FIFA says elections cannot be held without an integrity check of all current and potential members of the FA.
Ms Johansen, Africa’s only woman FA president, was elected to office on August 3, 2013, but spent most of her tenure fighting her opponents who accuse her of maladministration and corruption.
She in turn also accuses them of corruption.
Johansen enjoys the strong backing of Fifa.
Sports Minister Ahmed Khanou said Sierra Leone as a sovereign nation couldn’t allow Fifa to interfere in its activities.
Khanou said the SLFA wasn’t under any obligation to conduct the integrity check as demanded by Fifa because there was no basis for this in the local laws.
“There is nowhere in the world where you promulgate a law or convention that is not domesticated,” he said, adding: “Sierra Leone has right to conduct its activities without Fifa interference”.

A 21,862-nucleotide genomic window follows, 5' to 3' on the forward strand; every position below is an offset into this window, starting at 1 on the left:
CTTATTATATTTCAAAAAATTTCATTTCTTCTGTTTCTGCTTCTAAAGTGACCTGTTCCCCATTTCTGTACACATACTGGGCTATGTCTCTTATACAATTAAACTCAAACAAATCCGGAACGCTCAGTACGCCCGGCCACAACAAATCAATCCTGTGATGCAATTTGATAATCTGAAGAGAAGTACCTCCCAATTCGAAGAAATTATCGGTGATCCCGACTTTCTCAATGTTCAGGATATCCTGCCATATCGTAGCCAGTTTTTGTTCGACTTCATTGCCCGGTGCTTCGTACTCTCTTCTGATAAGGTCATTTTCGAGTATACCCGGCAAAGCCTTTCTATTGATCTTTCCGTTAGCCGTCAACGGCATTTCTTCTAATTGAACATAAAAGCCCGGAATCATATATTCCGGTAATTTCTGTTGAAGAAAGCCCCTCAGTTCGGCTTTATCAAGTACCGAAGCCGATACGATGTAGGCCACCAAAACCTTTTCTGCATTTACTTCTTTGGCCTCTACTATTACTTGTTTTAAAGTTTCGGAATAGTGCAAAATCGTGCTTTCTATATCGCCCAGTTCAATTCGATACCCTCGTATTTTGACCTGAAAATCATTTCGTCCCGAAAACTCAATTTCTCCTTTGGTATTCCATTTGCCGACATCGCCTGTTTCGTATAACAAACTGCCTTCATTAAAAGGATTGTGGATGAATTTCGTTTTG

Khanou said while Sierra Leone respected Fifa’s role in helping the country develop football, it wouldn’t allow this to happen at the expense of its sovereignty.
The minister stressed that if the FA failed to hold its congress by Friday, he will take the “necessary step” in line with his powers, although he didn’t specify exactly what he would do.
The Sierra Leone government has in the past disbanded the FA’s executive, a decision that was later withdrawn in the face of Fifa threat to suspend the country’s membership of the organization.
Fifa doesn’t take lightly any country that interferes politically into football affairs.